That is not what we intended. In the beginning stages of our business, we spent every open hour hand-selling our wine, we answered every phone call and responded to every email inquiry.
Soon we are busy delivering wine to our trade customers, attending pouring events and working the market. It was natural to delegate first the tasting room, then the general email mailbox, followed by our newsletters and social media postings.
All necessary and not necessarily bad. However, every now and then, it is a good idea to check how your brand is reflected across all communication channels. Hopefully, the people you employ to service your customers are on the same page and delivering the same message. If not,it may be time for some re-education or perhaps making some changes.
Often, you just need to be near the tasting room on a busy day to hear what your staff are saying about your wines and your brand. When tasting room staff either don’t know your story or are not comfortable in delivering it, they will miss natural triggers that help make a sale or enrich your brand’s personality.
Recently, I heard from visitors to Walla Walla that a highly-regarded winery’s weekend staff did not share the incredible story on how one of the wines they tasted, had recently been served at the White House. The only way they learned about this remarkable event, was when I heard that they had tasted this wine, I exclaimed, “Did they tell you?” Whoever was pouring that weekend missed making the sale and the great story that would have repeated when they opened the bottle and share it with friends.
Your audit should also extend to how your staff responds to telephone and email inquiries. Often, just a reminder is needed or a quick review of how we do things here at Brand X to get everyone back on your track.
If you don’t have the time or the writing skills to be effective in emails, Facebook (FB), Twitter or your blog, look to hire someone for your team who does, or think about hiring a brand journalist. The latter will help craft your brand stories and write about them in such a fashion that connects people to your product.
Here are some important points to keep in mind:
1) Give your winery staff permission to tell your stories even if they didn’t happen to them. Better yet, be sure that they are given the opportunities to develop their own stories about your brand. While the good ones will find a way to make your brand stories their own and deliver them in their own distinct fashion, others will need to use your models until they are familiar and comfortable enough to share their own experiences with your brand.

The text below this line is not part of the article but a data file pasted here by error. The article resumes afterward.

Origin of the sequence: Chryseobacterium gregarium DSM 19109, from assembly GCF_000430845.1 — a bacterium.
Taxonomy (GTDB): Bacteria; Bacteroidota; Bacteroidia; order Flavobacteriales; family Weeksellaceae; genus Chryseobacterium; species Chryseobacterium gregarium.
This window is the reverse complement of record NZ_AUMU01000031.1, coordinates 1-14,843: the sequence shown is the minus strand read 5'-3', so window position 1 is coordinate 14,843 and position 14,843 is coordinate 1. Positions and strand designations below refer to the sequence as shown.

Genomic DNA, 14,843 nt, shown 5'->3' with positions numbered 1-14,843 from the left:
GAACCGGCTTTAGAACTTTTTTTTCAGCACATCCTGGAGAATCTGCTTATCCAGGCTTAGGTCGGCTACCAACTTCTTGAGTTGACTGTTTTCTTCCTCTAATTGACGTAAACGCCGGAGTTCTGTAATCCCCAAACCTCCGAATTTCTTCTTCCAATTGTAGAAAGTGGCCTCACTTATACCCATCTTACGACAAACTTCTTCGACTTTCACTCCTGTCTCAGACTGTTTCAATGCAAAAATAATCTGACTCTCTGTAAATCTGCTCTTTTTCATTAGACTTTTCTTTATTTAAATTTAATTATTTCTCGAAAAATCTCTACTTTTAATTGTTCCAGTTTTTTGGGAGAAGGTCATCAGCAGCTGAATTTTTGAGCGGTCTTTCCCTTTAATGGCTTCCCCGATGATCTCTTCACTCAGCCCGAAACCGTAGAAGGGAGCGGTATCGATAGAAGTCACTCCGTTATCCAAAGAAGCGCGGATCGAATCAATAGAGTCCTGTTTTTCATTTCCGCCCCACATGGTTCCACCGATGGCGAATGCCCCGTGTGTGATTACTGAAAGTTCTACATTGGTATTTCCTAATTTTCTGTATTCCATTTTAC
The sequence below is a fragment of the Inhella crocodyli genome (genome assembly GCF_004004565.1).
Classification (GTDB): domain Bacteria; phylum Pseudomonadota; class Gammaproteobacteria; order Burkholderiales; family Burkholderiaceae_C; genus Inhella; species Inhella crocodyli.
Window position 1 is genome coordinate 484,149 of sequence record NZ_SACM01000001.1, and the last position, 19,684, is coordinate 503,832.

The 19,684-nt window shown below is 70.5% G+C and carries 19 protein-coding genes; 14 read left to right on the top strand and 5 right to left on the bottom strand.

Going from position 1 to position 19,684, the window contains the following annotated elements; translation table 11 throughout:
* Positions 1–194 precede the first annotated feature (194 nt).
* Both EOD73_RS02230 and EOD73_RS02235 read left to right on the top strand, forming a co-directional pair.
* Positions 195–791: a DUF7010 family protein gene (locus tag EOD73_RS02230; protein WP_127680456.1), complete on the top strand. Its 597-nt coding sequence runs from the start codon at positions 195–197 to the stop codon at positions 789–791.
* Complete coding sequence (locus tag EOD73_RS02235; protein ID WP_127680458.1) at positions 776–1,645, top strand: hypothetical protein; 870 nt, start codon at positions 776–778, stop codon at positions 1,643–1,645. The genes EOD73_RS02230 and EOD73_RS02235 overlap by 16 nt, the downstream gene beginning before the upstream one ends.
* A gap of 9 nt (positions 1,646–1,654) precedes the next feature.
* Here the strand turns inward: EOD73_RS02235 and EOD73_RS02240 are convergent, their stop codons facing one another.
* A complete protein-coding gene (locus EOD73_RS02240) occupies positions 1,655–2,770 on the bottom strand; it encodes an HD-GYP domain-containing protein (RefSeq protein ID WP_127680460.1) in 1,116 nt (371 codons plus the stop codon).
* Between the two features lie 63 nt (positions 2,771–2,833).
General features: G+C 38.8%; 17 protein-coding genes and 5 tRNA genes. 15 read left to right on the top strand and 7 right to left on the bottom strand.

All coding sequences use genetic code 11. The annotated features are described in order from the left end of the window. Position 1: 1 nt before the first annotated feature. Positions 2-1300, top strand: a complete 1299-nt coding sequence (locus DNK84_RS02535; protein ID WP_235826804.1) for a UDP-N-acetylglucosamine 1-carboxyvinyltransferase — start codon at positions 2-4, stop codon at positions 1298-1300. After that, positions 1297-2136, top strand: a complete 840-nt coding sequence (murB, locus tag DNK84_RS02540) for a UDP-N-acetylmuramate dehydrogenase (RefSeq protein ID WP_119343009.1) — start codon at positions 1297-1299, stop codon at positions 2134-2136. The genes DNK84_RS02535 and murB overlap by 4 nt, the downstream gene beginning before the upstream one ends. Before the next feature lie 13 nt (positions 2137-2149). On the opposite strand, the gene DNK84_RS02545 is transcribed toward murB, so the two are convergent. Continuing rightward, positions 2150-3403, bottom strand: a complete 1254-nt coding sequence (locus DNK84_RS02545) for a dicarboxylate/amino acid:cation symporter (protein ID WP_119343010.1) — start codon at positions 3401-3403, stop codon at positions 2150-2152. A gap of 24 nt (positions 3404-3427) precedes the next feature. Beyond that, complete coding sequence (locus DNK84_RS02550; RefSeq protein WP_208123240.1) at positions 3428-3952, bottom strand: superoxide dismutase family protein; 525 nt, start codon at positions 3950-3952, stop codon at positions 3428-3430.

2) Keep (for the most part) your personal views off your winery Facebook and Twitter posts. There are a few personalities that their personal brand and the winery brand are almost one and the same and it works for them. However, the more opinionated you are about certain topics, the more you risk turning off your customers or potential customers.
One winemaker/owner was posting his strong opinions about politics on his winery Facebook page. Aside from the first impression he was giving his brand, he was also offending a good segment of his potential market. Very few of us have customers to turn away before they get to our door.
3) Keep your posts professional and avoid posting negative comments about other businesses. I rarely see negative posting by wineries about their neighbors, but I have seen this between retail stores. So bad! Use your FB and Twitter posts to uplift the industry, to celebrate success, to inform and educate.
Social Media guru Chris Brogan advises that you should post four to five updates about your community (online, real, industry etc) for every self-serving one about your product.
3) If others are posting on your winery’s behalf, be sure they employ your tone, topic choice and preferences in their posting. Far too often social media gets delegated to the “young person who gets this stuff” and their posts have strayed away from your concept of your brand. If you are trying to be an upscale sophisticated label and everything about your brand is geared to that image, it will confuse your audience when your Facebook postings are all about stiletto heels and pajama parties at the winery (true story).
4) Do reflect your brand’s core values in every posting and repeat those themes. Don’t be shy about reinforcing certain buzz words or about relating the same concept multiple times, rather try to find new stories that illustrate your brand message.
I am sure there are many points that I’ve missed. I would love to hear about what works for you.